Grass is a vital part of any livestock enterprise and remains the most dominant and economic feed for the dairy, beef and sheep sector either as grazing or conserved forage; but what is the real value of grass?
The real value of grass is its usefulness as a livestock feed rather than its cost of production
Too often the value of grass is confused with the cost of production rather than the value of grass as a livestock feed. The yield of grass becomes the main focus at the expense of quality which can lead to costly mistakes being made. By cutting inputs in an attempt to save costs. both yield and quality can be affected, which means any shortfall in the nutritional value of the grass has to be made up using bought-in feeds which will always be more expensive than homegrown grass.
Yet even though this importance is realised by most, very few livestock farmers appreciate the real financial value of grass and how this can be influenced by grassland nutrition.
The value of a tonne of grass depends on three factors: the dry matter content, the energy content and the protein content. So to calculate the real value of grass it is necessary to determine these three factors by comparing the grass to standard feeds such as feed barley or rapeseed meal that would have to be used to substitute for a shortfall in grass yield and quality.
The value of grass depends on its dry matter content, protein content and energy content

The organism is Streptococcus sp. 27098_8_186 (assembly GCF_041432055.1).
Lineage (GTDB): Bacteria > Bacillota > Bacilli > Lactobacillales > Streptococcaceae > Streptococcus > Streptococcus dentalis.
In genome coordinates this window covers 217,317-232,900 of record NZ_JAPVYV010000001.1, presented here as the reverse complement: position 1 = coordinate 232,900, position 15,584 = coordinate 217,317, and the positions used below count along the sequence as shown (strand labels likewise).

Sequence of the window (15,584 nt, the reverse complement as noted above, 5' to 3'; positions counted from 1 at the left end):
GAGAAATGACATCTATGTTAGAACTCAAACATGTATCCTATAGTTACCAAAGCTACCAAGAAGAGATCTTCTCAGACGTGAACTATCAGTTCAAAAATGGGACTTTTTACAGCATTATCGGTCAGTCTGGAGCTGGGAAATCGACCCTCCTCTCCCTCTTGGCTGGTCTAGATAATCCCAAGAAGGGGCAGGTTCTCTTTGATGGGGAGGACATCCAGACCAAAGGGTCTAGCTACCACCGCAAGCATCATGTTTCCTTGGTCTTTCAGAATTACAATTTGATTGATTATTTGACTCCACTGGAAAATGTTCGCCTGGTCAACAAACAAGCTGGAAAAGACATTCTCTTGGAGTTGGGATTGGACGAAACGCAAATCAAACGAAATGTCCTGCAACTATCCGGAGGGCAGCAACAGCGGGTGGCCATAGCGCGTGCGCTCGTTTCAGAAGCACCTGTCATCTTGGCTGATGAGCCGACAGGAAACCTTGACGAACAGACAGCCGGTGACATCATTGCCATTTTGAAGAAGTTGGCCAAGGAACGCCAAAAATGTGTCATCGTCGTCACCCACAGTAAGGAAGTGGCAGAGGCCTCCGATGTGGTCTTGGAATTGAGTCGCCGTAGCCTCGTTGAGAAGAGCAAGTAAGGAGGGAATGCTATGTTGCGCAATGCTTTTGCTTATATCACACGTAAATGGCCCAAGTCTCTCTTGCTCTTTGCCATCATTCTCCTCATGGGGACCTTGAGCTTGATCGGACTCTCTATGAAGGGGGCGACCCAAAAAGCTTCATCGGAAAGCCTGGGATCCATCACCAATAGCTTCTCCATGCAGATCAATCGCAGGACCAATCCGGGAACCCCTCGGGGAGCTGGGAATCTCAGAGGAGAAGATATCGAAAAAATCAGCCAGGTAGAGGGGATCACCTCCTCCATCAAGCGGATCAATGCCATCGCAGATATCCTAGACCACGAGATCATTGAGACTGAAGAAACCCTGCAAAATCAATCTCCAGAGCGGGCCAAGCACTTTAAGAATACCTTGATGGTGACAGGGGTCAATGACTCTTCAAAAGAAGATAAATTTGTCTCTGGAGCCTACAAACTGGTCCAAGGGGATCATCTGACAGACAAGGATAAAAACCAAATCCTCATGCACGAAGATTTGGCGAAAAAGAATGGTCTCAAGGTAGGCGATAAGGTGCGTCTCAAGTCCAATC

Because most livestock farmers are growing grass to feed to livestock, it can be difficult to put a value on grass for the purpose of evaluating the economics of nitrogen applications on grassland. In an effort to help farmers understand what value to attach to grass forage, and the effect that fertiliser costs have on it, we have put together a calculator on our website to help demonstrate how valuable grass is if we compare replacing its feed value with purchased concentrates.
The calculator is simple to use and gives the user the opportunity to test different scenarios. The variables that can be changed include the price of fertiliser, barley and rapeseed meal, and grass yields and quality (% DM, ME MJ/kg, % CP).
We hope this calculator makes it easier to evaluate the cost of fertiliser and its contribution to growing grass on your farm.
The following grassland fertilisers are recommended
The latest grassland fertiliser and nutrition advice from the Yara agronomists.
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